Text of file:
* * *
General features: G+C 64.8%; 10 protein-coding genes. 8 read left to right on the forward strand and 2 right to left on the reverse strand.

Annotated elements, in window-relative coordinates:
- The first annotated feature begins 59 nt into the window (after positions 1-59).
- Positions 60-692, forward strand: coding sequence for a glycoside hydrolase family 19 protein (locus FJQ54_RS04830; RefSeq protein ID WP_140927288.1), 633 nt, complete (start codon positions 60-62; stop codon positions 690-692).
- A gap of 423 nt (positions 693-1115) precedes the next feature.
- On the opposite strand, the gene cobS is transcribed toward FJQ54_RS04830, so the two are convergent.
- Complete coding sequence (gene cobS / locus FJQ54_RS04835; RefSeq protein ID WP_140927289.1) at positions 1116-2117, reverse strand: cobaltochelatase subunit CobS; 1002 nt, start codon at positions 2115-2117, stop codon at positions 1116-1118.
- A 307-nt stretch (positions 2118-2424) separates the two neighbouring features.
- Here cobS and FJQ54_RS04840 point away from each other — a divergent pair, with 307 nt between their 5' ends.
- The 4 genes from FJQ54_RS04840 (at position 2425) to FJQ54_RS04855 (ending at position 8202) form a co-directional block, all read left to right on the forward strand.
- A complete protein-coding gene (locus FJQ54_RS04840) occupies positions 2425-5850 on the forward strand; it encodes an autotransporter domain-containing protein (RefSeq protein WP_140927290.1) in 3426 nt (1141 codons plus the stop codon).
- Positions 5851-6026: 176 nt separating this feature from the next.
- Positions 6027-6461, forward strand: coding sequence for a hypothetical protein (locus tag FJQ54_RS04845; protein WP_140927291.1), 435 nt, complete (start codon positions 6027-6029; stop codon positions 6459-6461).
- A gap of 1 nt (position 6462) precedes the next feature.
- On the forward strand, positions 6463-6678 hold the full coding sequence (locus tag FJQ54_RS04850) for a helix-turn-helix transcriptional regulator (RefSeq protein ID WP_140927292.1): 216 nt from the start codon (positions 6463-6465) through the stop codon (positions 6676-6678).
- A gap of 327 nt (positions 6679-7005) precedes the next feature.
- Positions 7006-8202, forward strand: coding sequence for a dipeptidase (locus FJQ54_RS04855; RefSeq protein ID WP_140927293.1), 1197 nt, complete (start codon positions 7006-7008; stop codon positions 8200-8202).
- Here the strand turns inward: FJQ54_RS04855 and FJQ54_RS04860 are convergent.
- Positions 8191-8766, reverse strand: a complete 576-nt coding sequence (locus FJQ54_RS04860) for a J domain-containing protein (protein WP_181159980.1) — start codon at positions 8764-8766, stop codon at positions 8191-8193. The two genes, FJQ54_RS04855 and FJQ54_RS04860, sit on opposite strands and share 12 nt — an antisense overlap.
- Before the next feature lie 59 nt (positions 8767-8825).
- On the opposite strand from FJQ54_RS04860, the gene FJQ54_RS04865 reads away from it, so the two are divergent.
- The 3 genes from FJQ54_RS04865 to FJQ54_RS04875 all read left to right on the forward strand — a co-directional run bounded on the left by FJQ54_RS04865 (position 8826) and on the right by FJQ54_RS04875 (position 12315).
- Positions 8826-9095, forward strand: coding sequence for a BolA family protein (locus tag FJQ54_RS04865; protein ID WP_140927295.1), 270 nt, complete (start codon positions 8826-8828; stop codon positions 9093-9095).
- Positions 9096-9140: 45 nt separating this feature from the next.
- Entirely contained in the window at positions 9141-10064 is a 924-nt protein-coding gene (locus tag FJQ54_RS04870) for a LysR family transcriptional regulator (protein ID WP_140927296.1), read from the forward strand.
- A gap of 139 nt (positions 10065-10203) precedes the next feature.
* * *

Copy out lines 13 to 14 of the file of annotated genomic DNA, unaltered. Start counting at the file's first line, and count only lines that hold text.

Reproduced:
- Positions 6027-6461, forward strand: coding sequence for a hypothetical protein (locus tag FJQ54_RS04845; protein WP_140927291.1), 435 nt, complete (start codon positions 6027-6029; stop codon positions 6459-6461).
- A gap of 1 nt (position 6462) precedes the next feature.